The chefs sat me in a chair, and I thought, “What’s going on?” as they dressed me in an Arabian hat and cape, and beckoned me to watch the dance. Wow, Chef Mondoux. 
The aromas were incredible as meats were grilled in the rear of the restaurant. Pickles were homemade by Billy Sutcliff, of Cafe 237 in Paw Paw, himself another stage-4 cancer survivor. His ham, in proscuitto form, had been curing for months at his restaurant, reserved for such a special occasion. Most chefs prepared more than 150 portions. I was overjoyed and impressed. 

 I had spent 23 years trying to share the lives of local chefs with the community. The party was a reminder of that. The chefs had made many of the foods I had highlighted in stories in the paper. I was the center of attention, so I didn’t get the chance to taste much of the food. My family got to see that I had become a success, and that I wasn’t just the weird one. I was always the weird cousin, talking about news and different foods. I saw that people really respected me. Their generosity was stunning.

What people didn’t know was that a life and death drama was going on at my home that night. The family cat, Bob, had a potentially fatal urinary blockage. Bob had to be taken to the pet emergency hospital that night. Half of the family was at the party with me and half was at the pet hospital. Bob survived. I call him “The Thousand Dollar Cat.” 

Here’s a link to John A. Lacko’s gallery of images from the party:

Here’s a link to Mark Bugnaski’s Facebook gallery of images from the party:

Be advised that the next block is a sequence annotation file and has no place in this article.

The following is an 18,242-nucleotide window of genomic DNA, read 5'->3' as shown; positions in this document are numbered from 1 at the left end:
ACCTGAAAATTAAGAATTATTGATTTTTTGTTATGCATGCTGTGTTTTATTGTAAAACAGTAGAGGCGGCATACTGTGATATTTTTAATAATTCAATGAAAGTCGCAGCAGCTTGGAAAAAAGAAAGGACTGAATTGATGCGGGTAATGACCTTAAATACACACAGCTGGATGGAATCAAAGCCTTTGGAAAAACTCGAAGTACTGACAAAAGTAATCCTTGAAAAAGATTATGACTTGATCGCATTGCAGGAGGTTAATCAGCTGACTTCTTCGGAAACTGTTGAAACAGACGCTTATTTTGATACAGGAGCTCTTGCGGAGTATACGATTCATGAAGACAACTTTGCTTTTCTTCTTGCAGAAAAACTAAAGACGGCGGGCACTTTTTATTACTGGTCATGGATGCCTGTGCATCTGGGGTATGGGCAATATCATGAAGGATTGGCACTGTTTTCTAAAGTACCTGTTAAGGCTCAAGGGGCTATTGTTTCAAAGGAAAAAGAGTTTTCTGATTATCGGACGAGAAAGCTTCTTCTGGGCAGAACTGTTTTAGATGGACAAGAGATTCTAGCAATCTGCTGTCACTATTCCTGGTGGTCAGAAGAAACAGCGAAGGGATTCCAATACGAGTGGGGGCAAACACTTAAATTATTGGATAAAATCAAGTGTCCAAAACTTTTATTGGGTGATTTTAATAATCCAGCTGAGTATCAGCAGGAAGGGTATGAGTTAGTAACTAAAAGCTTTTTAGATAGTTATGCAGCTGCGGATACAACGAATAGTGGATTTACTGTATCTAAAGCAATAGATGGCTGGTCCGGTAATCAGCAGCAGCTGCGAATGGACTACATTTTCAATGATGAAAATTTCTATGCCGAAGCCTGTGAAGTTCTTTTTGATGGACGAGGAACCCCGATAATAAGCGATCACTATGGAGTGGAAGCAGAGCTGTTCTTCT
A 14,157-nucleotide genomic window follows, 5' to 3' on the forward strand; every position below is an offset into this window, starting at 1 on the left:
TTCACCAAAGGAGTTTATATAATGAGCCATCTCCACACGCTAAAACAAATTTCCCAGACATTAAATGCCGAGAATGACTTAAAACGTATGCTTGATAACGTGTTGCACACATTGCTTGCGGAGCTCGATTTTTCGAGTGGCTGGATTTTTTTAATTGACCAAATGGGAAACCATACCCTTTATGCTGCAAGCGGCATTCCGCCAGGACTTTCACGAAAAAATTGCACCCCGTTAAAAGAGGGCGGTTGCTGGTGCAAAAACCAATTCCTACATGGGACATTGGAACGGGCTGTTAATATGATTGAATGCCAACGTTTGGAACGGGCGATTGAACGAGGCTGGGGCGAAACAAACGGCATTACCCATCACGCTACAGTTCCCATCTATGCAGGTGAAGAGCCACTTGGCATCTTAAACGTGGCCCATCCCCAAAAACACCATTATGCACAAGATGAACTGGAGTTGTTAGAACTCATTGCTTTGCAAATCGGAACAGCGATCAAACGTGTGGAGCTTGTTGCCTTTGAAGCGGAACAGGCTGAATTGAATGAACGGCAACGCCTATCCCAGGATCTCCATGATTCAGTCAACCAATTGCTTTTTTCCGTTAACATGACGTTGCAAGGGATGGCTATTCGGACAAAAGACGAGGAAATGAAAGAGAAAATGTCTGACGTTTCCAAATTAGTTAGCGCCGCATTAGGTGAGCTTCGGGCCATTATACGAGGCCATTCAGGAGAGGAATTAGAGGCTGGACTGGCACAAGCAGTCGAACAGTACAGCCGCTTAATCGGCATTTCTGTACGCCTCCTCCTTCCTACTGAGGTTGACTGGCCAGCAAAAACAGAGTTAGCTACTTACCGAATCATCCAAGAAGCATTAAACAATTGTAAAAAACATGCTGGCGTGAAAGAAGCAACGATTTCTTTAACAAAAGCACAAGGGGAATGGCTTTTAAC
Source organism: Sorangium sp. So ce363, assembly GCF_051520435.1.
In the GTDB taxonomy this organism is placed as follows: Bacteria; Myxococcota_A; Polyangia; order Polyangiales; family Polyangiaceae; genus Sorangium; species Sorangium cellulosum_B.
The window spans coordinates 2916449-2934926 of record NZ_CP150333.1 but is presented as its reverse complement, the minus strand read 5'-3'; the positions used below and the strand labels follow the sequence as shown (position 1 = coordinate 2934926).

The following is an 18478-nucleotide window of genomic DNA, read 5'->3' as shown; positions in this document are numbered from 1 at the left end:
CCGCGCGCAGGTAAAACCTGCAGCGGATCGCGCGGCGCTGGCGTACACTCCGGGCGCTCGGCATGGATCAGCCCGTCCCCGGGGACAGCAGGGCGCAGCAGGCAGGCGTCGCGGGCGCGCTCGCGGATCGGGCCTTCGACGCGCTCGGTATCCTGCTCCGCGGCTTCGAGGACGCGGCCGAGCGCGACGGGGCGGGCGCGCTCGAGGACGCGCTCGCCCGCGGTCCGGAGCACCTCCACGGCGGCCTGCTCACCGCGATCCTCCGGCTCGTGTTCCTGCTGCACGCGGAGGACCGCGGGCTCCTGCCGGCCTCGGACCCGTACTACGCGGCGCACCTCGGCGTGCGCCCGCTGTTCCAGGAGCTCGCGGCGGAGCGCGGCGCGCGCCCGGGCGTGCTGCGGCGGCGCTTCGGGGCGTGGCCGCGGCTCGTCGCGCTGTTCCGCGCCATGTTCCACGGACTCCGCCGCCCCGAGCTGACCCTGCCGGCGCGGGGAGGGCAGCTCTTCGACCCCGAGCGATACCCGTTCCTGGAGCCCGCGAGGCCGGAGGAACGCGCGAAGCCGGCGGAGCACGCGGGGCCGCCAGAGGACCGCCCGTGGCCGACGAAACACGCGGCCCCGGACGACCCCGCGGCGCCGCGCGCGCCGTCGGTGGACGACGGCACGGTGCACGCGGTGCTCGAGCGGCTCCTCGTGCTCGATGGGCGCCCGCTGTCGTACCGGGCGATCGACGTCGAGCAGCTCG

Thursday, February 16, 2012

Meet Bill Wood, Kalamazoo's Minister of Culture

Now may be the time to admit that I had one of the coolest, most-envied jobs at The Kalamazoo Gazette for 23 years. The work offered a great opportunity to get to know chefs and to share their lives with our readers. You will get the chance to read more about them and their culinary creations here on Riffs on the Good Life. I also wrote about other aspects of culture, like fashion, art and jazz music. Kalamazoo's Western Michigan University has one of the oldest and best jazz programs in the United States. Expect occasional reviews of the concerts in the local jazz scene and of jazz recordings here too. 
I'm often asked what I look for in a new restaurant. I look for a clean bathroom and clean silverware. That's how you can tell that a new place cares about its customers. The better the wine glasses are, the better the wine list is. I look for the use of fresh, local ingredients and culinary imagination. If food basics are executed perfectly, then, I'm there. You can find good fare at both mom & pop restaurants as well as fine dining spots. My job has been to sniff out the best of the best and to let everyone else know about it. I hope to continue that sniffin’.
The good life doesn’t have to be expensive. I've learned that to purchase quality olive oil and balsamic vinegar is a good place to start. Use real garlic, which gets mellow after being cooked, and you may improve your meals for generations. The garlic thing my be silly, but it led to my interest in food and my position as a critic for the Kalamazoo Gazette.
Bill Wood at the 2012 BraVo! Chefs' All Star Dinner.
Everybody has their own style. Clothing is very important to me. When you're well clothed, you feel better about yourself. Every man should have an occasional professional shave. Every woman should indulge in an occasional massage. When people say "Nice look, brother, I want that hat!" that makes me feel good. One or two people have said, "I've never seen anyone dress the way you do before." People in Manhattan look like that all of the time. They look like mannequins walking down the street. I use fashion to display creativity. Ascots, bow ties, the interplay of colors and patterns and the fit of my clothing communicates sophistication. 
It's important to me to help people connect the dots in their lives. I've always liked the feeling that I've found exceptional things hiding in plain sight. I hope you find Riffs on the Good Life invigorating and a valuable continuation of what I once wrote while having the best job in an entire daily newspaper.

William R. Wood
Kalamazoo’s Minister of Culture